This is part three in a three part series on clean energy in India.
In my last post, I highlighted a number of advantages of solar microgrid implementation for clean energy access and rural development in India. But many of these opportunities are also met with challenges. While the challenges are notable, they are not insurmountable. This final post reviews these challenges and offers emerging solutions for the expansion of solar microgrids in India.
The Challenge of Circumventing Cost: Microgrids are more expensive than traditional grid energy due to their limited scale. They are costly to finance both for suppliers and consumers. Operating microgrids in remote areas involves high overhead costs for laying down a localized grid. Further, monthly payment schemes for solar energy incur a collection cost to suppliers. Banks are reluctant to finance solar installations because they are small-scale endeavors and the emerging technology lacks clout and reputation for investors. Many local entrepreneurs also lack adequate credit history and trained manpower to install and operate the microgrids.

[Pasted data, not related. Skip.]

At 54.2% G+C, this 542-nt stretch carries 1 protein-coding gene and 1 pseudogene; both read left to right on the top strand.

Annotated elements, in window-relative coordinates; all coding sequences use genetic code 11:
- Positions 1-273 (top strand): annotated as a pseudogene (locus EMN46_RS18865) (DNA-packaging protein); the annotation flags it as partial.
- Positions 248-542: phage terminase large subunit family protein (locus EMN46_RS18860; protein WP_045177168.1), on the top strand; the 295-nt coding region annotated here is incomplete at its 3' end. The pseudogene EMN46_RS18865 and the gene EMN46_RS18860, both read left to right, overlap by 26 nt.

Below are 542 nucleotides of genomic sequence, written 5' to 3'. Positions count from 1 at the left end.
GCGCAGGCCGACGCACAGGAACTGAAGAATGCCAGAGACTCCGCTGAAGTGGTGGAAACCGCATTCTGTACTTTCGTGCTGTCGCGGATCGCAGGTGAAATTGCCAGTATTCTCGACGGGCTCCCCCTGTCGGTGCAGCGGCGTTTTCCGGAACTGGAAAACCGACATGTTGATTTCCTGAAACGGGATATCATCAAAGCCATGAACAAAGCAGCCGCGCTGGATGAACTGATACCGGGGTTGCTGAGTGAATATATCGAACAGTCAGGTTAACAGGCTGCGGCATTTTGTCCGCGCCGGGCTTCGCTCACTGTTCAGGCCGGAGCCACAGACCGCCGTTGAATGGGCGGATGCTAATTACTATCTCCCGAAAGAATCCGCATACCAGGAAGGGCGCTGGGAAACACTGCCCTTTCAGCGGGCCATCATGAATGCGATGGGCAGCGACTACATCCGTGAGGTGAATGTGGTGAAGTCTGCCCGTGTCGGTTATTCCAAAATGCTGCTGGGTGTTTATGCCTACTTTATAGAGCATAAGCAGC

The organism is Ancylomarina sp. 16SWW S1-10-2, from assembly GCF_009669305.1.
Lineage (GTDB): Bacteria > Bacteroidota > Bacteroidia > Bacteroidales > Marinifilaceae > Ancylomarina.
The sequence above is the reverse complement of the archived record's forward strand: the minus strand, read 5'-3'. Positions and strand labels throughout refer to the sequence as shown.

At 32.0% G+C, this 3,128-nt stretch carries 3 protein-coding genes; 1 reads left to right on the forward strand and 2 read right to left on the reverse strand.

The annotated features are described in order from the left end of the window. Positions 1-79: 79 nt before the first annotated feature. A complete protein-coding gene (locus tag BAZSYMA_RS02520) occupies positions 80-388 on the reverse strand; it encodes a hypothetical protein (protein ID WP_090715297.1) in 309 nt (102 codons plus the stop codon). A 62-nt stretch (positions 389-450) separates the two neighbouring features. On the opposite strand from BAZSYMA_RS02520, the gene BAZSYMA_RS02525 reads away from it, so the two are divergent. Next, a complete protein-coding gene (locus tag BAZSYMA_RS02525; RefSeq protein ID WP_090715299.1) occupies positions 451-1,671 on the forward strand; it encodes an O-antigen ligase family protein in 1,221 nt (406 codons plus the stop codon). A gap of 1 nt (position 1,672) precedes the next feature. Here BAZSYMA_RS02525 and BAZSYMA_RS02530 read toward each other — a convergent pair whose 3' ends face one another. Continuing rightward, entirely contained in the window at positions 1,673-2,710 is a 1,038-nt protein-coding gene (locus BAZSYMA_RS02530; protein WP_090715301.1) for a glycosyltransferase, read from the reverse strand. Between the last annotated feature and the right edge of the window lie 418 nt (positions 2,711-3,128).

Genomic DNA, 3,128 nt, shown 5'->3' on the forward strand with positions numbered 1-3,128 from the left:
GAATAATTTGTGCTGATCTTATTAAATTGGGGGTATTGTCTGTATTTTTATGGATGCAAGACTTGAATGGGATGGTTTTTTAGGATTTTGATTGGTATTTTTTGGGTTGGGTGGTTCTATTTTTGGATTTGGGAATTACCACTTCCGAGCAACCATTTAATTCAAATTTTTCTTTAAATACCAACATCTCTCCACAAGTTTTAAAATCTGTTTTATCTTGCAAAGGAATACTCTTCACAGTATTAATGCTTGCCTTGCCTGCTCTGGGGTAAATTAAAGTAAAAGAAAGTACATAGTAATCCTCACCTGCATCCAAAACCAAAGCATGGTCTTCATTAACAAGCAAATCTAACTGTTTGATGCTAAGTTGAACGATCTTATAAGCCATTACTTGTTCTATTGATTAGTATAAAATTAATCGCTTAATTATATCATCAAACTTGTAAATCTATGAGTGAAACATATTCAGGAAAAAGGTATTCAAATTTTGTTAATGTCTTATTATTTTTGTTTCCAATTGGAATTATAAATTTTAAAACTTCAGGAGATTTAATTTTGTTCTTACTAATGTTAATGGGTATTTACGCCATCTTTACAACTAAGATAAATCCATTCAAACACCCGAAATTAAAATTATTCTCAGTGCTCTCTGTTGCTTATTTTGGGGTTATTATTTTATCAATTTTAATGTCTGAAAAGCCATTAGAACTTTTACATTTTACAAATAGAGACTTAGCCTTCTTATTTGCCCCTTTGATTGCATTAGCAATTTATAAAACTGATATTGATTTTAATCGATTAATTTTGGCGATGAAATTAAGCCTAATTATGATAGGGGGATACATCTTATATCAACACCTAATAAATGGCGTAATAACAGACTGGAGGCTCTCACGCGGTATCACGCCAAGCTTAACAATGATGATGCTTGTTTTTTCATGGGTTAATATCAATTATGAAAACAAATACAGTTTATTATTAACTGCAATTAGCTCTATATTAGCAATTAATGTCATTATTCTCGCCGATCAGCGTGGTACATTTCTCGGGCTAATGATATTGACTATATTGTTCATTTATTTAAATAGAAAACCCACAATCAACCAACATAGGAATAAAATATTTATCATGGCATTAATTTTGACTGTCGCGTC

An example of the cost imbalance between solar and traditional energy sources can be seen with Mera Gao Power, a solar company in Uttar Pradesh. Mera Gao charges about 100 rupees, equivalent to $1.62, to provide enough power for two LED lights and to charge one mobile phone per night, making solar microgrid technology up to five times more expensive for villagers than traditional grid electricity. However, traditional energy prices rely heavily on government subsidy, and this cost comparison is only applicable in villages where traditional grid electricity is accessible. Roughly a quarter of the population in India does not have access to traditional or government subsidized energy. A shift in central government budget allocations towards finance for renewable energy and the elimination of personal kerosene usage costs could mitigate some of the cost to households for solar energy.
There also are a number of business innovations that can make solar microgrids accessible for rural consumers and entrepreneurs. Group-payment schemes in tandem with Microfinance Institutions could make energy payments more feasible for rural households. Self-Help Groups (SHG) are group payment structures pervasive in India’s low-income communities; they are used to expand the financial power of individuals using a system of network accountability. The Energy and Resources Institute (TERI) of India has already implemented community-based solar energy projects with SHG payment models in Assam, Odisha, Uttar Pradesh and Madya Pradesh. Additionally, Microfinance Institutions (MFI) like Arc Finance provide loans to entrepreneurs for energy development.